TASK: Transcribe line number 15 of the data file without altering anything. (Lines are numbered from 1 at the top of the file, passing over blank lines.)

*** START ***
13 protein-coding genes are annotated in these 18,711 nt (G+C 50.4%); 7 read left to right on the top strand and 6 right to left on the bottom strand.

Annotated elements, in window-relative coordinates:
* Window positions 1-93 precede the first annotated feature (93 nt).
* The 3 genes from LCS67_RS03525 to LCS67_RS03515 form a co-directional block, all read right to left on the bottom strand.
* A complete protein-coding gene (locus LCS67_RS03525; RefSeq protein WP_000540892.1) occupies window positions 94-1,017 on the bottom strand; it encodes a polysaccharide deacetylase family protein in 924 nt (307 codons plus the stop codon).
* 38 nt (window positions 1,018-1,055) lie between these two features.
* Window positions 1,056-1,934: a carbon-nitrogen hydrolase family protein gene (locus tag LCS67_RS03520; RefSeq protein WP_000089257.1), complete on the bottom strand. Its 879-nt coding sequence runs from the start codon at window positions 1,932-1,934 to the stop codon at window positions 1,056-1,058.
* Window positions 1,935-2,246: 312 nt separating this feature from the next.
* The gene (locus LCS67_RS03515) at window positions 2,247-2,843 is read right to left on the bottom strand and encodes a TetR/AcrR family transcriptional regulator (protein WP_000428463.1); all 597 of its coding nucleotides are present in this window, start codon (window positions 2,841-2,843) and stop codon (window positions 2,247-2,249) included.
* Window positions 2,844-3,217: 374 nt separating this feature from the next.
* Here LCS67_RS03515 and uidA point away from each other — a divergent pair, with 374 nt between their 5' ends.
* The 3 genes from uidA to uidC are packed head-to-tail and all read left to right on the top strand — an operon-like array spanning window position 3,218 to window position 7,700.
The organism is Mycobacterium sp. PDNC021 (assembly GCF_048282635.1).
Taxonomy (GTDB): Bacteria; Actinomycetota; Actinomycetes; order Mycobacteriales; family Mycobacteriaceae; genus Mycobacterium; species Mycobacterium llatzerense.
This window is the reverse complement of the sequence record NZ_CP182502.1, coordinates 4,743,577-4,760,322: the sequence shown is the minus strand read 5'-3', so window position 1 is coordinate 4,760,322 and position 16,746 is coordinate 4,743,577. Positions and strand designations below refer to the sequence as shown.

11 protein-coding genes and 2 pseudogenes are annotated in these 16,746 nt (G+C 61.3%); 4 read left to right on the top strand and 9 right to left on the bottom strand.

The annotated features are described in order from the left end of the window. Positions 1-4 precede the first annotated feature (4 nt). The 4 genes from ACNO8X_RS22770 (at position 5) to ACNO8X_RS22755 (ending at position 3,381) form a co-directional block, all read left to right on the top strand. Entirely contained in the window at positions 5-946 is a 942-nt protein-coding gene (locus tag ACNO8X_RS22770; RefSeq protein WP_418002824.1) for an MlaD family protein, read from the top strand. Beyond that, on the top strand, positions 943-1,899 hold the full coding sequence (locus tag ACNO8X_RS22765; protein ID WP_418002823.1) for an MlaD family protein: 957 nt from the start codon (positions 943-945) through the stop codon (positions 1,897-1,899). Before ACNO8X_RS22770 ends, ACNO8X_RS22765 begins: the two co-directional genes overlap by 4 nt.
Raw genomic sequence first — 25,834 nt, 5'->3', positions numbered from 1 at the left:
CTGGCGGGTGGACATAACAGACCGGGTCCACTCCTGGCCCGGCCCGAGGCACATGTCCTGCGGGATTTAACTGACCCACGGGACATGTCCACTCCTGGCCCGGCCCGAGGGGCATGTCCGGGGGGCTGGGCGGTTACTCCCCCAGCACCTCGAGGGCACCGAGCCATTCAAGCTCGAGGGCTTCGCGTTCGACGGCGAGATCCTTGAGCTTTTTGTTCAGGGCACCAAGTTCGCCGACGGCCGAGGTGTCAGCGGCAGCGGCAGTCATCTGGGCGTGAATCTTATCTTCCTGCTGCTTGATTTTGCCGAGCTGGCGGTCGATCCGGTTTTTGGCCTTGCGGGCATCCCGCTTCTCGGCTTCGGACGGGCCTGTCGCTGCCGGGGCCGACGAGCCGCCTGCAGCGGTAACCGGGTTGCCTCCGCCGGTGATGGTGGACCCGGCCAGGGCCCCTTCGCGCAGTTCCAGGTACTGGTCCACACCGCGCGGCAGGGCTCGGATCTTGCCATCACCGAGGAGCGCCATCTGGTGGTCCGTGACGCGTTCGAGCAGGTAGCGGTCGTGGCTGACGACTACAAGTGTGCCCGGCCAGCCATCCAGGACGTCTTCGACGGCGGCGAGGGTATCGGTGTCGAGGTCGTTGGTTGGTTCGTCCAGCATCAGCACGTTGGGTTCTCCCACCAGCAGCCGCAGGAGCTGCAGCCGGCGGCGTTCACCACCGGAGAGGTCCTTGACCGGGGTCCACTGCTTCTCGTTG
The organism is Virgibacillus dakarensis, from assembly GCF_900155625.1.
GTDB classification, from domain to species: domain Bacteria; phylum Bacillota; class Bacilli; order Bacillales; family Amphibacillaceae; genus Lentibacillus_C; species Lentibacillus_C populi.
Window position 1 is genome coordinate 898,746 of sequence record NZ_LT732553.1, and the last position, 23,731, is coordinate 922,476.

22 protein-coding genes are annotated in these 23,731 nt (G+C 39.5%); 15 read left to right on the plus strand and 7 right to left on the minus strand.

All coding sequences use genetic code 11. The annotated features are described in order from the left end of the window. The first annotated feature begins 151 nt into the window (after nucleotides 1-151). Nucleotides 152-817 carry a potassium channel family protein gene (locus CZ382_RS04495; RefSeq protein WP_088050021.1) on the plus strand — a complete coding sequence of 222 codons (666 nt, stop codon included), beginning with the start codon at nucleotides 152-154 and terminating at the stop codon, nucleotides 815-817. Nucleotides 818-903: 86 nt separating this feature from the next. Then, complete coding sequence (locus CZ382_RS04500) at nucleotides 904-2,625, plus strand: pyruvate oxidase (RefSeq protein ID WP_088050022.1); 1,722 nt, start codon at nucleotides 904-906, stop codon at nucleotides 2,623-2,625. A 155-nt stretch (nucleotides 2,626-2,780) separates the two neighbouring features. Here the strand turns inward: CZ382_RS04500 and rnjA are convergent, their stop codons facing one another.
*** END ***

This window is the reverse complement of the sequence record NZ_CP182502.1, coordinates 4,743,577-4,760,322: the sequence shown is the minus strand read 5'-3', so window position 1 is coordinate 4,760,322 and position 16,746 is coordinate 4,743,577. Positions and strand designations below refer to the sequence as shown.